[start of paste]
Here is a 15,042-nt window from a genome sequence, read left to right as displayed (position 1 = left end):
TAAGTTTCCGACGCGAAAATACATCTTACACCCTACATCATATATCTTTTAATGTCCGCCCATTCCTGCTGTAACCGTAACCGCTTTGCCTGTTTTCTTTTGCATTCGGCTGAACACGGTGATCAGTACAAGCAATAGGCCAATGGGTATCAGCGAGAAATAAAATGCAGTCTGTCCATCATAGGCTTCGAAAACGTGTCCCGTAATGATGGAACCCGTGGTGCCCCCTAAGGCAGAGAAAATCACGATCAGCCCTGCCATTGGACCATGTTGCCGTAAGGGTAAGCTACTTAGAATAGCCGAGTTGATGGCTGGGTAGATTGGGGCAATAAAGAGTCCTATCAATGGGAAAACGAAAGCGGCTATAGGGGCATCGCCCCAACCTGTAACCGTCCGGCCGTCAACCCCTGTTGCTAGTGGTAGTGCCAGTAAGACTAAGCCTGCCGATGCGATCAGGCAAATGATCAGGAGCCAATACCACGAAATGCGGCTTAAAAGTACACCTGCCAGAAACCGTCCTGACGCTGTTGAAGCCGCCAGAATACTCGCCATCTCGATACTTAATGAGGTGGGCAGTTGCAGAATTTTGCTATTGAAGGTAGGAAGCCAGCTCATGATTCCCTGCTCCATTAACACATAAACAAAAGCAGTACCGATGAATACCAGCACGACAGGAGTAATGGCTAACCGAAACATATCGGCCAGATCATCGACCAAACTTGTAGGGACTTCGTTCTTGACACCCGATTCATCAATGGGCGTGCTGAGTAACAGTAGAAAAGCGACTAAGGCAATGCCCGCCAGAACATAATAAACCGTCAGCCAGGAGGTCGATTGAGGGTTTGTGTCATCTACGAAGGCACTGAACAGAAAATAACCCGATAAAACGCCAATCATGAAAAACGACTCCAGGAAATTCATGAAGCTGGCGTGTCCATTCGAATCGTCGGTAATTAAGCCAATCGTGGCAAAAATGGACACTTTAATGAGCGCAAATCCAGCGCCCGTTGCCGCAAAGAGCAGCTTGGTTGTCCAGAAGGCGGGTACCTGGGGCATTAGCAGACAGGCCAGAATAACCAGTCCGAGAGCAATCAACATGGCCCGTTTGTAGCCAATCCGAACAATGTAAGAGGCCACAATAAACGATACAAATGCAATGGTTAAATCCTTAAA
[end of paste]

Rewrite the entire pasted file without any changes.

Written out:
Here is a 15,042-nt window from a genome sequence, read left to right as displayed (position 1 = left end):
TAAGTTTCCGACGCGAAAATACATCTTACACCCTACATCATATATCTTTTAATGTCCGCCCATTCCTGCTGTAACCGTAACCGCTTTGCCTGTTTTCTTTTGCATTCGGCTGAACACGGTGATCAGTACAAGCAATAGGCCAATGGGTATCAGCGAGAAATAAAATGCAGTCTGTCCATCATAGGCTTCGAAAACGTGTCCCGTAATGATGGAACCCGTGGTGCCCCCTAAGGCAGAGAAAATCACGATCAGCCCTGCCATTGGACCATGTTGCCGTAAGGGTAAGCTACTTAGAATAGCCGAGTTGATGGCTGGGTAGATTGGGGCAATAAAGAGTCCTATCAATGGGAAAACGAAAGCGGCTATAGGGGCATCGCCCCAACCTGTAACCGTCCGGCCGTCAACCCCTGTTGCTAGTGGTAGTGCCAGTAAGACTAAGCCTGCCGATGCGATCAGGCAAATGATCAGGAGCCAATACCACGAAATGCGGCTTAAAAGTACACCTGCCAGAAACCGTCCTGACGCTGTTGAAGCCGCCAGAATACTCGCCATCTCGATACTTAATGAGGTGGGCAGTTGCAGAATTTTGCTATTGAAGGTAGGAAGCCAGCTCATGATTCCCTGCTCCATTAACACATAAACAAAAGCAGTACCGATGAATACCAGCACGACAGGAGTAATGGCTAACCGAAACATATCGGCCAGATCATCGACCAAACTTGTAGGGACTTCGTTCTTGACACCCGATTCATCAATGGGCGTGCTGAGTAACAGTAGAAAAGCGACTAAGGCAATGCCCGCCAGAACATAATAAACCGTCAGCCAGGAGGTCGATTGAGGGTTTGTGTCATCTACGAAGGCACTGAACAGAAAATAACCCGATAAAACGCCAATCATGAAAAACGACTCCAGGAAATTCATGAAGCTGGCGTGTCCATTCGAATCGTCGGTAATTAAGCCAATCGTGGCAAAAATGGACACTTTAATGAGCGCAAATCCAGCGCCCGTTGCCGCAAAGAGCAGCTTGGTTGTCCAGAAGGCGGGTACCTGGGGCATTAGCAGACAGGCCAGAATAACCAGTCCGAGAGCAATCAACATGGCCCGTTTGTAGCCAATCCGAACAATGTAAGAGGCCACAATAAACGATACAAATGCAATGGTTAAATCCTTAAA